Tomorrow marks the end of the exemptions from US taxes on steel and aluminum. US President Trump reversed 65% of steel taxes and 55% of aluminum taxes – but there was a time limit. Economists will monitor the Trump Twitter Feed for policy signals (so far, the Twitter Feed has been occupied with other matters).
Taxing US consumers of European steel and aluminum may lead to European retaliation. However, companies will be creative. Rather than making cars in the US with imported steel, companies may choose to make cars outside the US with foreign steel. Foreign steel is still sold in the US. It is just packaged in the form of a car. Complex supply chains make 19th century style tariffs rather unsuitable for the 21st century.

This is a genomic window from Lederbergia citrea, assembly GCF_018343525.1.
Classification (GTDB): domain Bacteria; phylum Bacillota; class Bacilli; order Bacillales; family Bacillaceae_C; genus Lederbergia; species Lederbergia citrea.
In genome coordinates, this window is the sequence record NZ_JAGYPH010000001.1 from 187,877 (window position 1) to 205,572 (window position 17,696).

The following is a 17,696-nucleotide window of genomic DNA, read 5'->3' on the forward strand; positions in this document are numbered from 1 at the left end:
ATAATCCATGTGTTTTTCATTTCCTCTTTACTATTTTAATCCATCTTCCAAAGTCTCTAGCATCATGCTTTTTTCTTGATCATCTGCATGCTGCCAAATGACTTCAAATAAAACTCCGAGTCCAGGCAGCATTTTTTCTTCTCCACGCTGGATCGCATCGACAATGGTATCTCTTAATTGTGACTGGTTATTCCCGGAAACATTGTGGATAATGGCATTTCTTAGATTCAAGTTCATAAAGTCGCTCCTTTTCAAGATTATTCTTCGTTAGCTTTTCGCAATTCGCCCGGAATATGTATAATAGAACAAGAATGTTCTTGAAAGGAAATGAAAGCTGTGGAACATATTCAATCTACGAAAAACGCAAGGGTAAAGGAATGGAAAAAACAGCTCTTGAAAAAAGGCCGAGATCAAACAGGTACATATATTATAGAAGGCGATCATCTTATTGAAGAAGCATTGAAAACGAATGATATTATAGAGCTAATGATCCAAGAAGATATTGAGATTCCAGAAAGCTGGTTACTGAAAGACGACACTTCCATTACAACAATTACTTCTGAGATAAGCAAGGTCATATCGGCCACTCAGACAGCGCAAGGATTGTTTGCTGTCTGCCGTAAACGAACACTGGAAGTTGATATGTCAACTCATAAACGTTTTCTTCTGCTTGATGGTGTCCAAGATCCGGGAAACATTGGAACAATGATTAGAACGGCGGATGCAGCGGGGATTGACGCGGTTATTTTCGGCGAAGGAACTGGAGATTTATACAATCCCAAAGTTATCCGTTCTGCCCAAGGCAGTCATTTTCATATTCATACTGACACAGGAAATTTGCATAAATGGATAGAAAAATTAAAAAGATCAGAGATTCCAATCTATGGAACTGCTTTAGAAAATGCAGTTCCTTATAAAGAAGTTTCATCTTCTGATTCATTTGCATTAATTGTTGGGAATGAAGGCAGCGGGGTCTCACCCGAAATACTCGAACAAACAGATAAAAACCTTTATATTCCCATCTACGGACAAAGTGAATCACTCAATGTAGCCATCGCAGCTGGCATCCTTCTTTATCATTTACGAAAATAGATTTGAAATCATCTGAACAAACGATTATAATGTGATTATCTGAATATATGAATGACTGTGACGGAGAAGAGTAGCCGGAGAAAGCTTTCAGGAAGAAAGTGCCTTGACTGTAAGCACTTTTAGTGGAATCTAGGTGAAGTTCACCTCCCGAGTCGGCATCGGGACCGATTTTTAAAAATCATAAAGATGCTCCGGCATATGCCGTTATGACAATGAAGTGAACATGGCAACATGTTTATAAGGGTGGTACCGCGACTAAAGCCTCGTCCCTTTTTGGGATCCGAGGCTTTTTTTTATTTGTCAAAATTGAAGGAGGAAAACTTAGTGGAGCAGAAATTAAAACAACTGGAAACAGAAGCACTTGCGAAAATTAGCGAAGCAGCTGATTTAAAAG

The Germans and Italians offer preliminary April consumer price inflation, creating a contrast between a stronger and a weaker European economy. The US offers the personal consumer expenditure deflator. This is favored by the Federal Reserve, but markets weight consumer price inflation measures more highly.
The UK home secretary has resigned. This would normally be a matter of supreme indifference for markets. However, on this occasion, it raises questions about the strength of pro-Europeans in the government.